When the Siena women's basketball team participated in this past weekend's T.D. Bank Classic Tournament in Vermont, we got a close-up look at Marist of the mid-west.
That would be Green Bay, which is currently ranked the No. 2 mid-major level women's program (23 conferences are considered) nationally.
And, considering what Green Bay has accomplished over the years it's probably more proper to call Marist the "Green Bay of the east."
We thought Marist's string of 10 consecutive league championships was impressive. And, it certainly is.
The Phoenix (one of just two Division I programs with that nickname, the other is Elon) have won the Horizon League championship for the past 15 years ... heck, that streak is 50 percent longer than Marist's.
Over the past 15 years the program has been to the NCAA tournament 12 times and to the WNIT three times. It has won four NCAA tournament games in the past four seasons, including a run to the Sweet 16 round in the 2010-11 season when, at one point, it was ranked as high as No. 9 nationally.
The primary architect is head coach Kevin Borseth, but he hasn't been there for the duration and therein lies a very nice story.
After nine seasons and a 216-62 record (including an amazing 125-13 in league lay), Borseth moved on to coach at Michigan.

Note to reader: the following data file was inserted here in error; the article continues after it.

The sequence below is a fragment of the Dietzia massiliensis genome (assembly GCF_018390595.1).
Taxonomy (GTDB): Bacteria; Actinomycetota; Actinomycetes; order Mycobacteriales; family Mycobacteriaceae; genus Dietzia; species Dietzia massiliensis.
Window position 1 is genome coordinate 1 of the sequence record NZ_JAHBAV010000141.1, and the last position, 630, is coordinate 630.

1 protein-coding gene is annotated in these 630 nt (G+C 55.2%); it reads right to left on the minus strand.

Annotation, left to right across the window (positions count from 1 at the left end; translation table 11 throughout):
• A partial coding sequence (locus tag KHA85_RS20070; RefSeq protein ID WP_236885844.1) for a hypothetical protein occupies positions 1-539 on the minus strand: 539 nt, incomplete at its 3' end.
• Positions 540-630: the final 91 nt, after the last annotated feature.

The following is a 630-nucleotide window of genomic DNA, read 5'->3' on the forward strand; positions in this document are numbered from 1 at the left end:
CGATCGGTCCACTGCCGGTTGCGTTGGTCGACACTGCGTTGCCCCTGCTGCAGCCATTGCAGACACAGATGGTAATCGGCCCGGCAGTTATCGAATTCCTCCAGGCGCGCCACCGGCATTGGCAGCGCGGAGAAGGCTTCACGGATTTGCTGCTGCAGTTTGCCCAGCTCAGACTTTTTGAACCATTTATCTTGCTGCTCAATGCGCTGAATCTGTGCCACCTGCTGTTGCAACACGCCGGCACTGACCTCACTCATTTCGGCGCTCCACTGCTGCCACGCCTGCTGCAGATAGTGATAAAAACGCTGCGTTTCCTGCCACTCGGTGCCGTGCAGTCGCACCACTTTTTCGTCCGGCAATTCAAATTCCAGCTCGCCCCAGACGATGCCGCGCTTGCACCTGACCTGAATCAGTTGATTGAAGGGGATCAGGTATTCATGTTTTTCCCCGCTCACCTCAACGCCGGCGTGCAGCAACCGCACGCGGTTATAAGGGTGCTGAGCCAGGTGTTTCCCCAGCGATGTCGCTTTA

His successor, Matt Bollant, had a 148-19 overall record and an 85-5 mark in league play.
When Bollant moved on to take over at Illinois, Green Bay's athletic director called Borseth, at Michigan, to inquire about hiring one of his assistants.
The athletic director, Ken Bothof, had also been hearing that Borseth wasn't entirely happy at the college game's top level and asked if Borseth might have any interest in returning.
Borseth's response was that any continuation of that conversation might be more proper if Bothof first called Borseth's boss at Michigan.
Bothof did, got permission to talk to his former coach and Borseth was more than happy to return, citing the demands on his time at the high-major level was affecting the quality of his family life (he has five children).
It wasn't unexpected though. Borseth, in stories about his decision, said he noticed Michigan's golf course when being courted by that program. When he asked about playing there, he was told that his new job would ensure he wouldn't have the time to ever get on the course.
Borseth came back last year to direct Green Bay to yet another perfect league season (16-0), a 29-3 overall record and another NCAA berth.
This year Green Bay, with just a single starter returning from a year ago, is off to a 4-1 start (the only loss at St. Bonaventure, very good Atlantic 10 Conference team). The Phoenix captured Vermont's tournament with relative ease, beating Siena by 11 in the opening round and, then, earning a 17-point margin of victory over the host team in the championship contest.
It was enlightening to discover that there was a mid-major level program out there that has had a string of successes even longer than Marist's.
And, rewarding to meet a head coach in Kevin Borseth who recognized that the grass isn't necessarily greener at the high major level of college basketball, that there's nothing wrong with life at the mid-major level.